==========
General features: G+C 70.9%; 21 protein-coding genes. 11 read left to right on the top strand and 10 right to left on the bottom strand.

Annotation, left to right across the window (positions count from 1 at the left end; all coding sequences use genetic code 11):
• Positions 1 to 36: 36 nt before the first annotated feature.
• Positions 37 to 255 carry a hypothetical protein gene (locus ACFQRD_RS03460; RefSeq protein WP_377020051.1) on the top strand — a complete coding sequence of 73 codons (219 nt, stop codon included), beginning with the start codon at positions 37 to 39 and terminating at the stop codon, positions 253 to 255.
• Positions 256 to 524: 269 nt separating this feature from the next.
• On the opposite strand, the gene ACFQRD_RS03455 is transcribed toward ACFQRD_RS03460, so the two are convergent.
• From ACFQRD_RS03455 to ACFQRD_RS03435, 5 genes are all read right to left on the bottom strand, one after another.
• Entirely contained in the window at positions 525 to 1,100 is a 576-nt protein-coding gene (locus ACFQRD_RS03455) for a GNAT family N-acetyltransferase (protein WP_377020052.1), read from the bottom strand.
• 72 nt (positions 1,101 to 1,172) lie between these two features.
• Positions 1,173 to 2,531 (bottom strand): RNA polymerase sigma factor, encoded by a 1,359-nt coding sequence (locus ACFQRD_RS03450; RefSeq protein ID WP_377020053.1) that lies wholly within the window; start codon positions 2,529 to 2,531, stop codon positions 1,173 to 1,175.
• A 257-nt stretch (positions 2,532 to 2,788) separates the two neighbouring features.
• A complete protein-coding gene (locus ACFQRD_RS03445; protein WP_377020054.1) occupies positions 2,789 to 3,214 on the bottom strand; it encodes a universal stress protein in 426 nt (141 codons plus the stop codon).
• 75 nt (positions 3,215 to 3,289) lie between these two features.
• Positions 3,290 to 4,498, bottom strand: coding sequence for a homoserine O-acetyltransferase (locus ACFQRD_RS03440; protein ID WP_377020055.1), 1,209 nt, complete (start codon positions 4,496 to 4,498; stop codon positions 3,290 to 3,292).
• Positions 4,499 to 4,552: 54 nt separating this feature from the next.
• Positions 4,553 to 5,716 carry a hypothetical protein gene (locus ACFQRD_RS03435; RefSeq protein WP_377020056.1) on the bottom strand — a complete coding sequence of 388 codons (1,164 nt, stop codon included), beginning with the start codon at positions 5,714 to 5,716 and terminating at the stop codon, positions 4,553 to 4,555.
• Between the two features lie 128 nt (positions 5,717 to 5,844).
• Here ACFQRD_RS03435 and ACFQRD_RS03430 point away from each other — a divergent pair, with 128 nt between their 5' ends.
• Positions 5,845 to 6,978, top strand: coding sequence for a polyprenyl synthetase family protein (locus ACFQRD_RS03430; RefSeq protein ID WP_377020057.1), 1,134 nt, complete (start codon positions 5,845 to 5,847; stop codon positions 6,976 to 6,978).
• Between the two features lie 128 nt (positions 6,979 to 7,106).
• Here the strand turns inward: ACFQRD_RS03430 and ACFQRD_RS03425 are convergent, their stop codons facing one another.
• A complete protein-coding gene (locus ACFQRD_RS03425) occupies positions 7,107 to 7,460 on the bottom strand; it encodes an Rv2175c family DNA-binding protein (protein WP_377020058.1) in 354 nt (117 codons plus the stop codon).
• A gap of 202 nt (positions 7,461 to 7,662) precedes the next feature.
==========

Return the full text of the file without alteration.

General features: G+C 70.9%; 21 protein-coding genes. 11 read left to right on the top strand and 10 right to left on the bottom strand.

Annotation, left to right across the window (positions count from 1 at the left end; all coding sequences use genetic code 11):
• Positions 1 to 36: 36 nt before the first annotated feature.
• Positions 37 to 255 carry a hypothetical protein gene (locus ACFQRD_RS03460; RefSeq protein WP_377020051.1) on the top strand — a complete coding sequence of 73 codons (219 nt, stop codon included), beginning with the start codon at positions 37 to 39 and terminating at the stop codon, positions 253 to 255.
• Positions 256 to 524: 269 nt separating this feature from the next.
• On the opposite strand, the gene ACFQRD_RS03455 is transcribed toward ACFQRD_RS03460, so the two are convergent.
• From ACFQRD_RS03455 to ACFQRD_RS03435, 5 genes are all read right to left on the bottom strand, one after another.
• Entirely contained in the window at positions 525 to 1,100 is a 576-nt protein-coding gene (locus ACFQRD_RS03455) for a GNAT family N-acetyltransferase (protein WP_377020052.1), read from the bottom strand.
• 72 nt (positions 1,101 to 1,172) lie between these two features.
• Positions 1,173 to 2,531 (bottom strand): RNA polymerase sigma factor, encoded by a 1,359-nt coding sequence (locus ACFQRD_RS03450; RefSeq protein ID WP_377020053.1) that lies wholly within the window; start codon positions 2,529 to 2,531, stop codon positions 1,173 to 1,175.
• A 257-nt stretch (positions 2,532 to 2,788) separates the two neighbouring features.
• A complete protein-coding gene (locus ACFQRD_RS03445; protein WP_377020054.1) occupies positions 2,789 to 3,214 on the bottom strand; it encodes a universal stress protein in 426 nt (141 codons plus the stop codon).
• 75 nt (positions 3,215 to 3,289) lie between these two features.
• Positions 3,290 to 4,498, bottom strand: coding sequence for a homoserine O-acetyltransferase (locus ACFQRD_RS03440; protein ID WP_377020055.1), 1,209 nt, complete (start codon positions 4,496 to 4,498; stop codon positions 3,290 to 3,292).
• Positions 4,499 to 4,552: 54 nt separating this feature from the next.
• Positions 4,553 to 5,716 carry a hypothetical protein gene (locus ACFQRD_RS03435; RefSeq protein WP_377020056.1) on the bottom strand — a complete coding sequence of 388 codons (1,164 nt, stop codon included), beginning with the start codon at positions 5,714 to 5,716 and terminating at the stop codon, positions 4,553 to 4,555.
• Between the two features lie 128 nt (positions 5,717 to 5,844).
• Here ACFQRD_RS03435 and ACFQRD_RS03430 point away from each other — a divergent pair, with 128 nt between their 5' ends.
• Positions 5,845 to 6,978, top strand: coding sequence for a polyprenyl synthetase family protein (locus ACFQRD_RS03430; RefSeq protein ID WP_377020057.1), 1,134 nt, complete (start codon positions 5,845 to 5,847; stop codon positions 6,976 to 6,978).
• Between the two features lie 128 nt (positions 6,979 to 7,106).
• Here the strand turns inward: ACFQRD_RS03430 and ACFQRD_RS03425 are convergent, their stop codons facing one another.
• A complete protein-coding gene (locus ACFQRD_RS03425) occupies positions 7,107 to 7,460 on the bottom strand; it encodes an Rv2175c family DNA-binding protein (protein WP_377020058.1) in 354 nt (117 codons plus the stop codon).
• A gap of 202 nt (positions 7,461 to 7,662) precedes the next feature.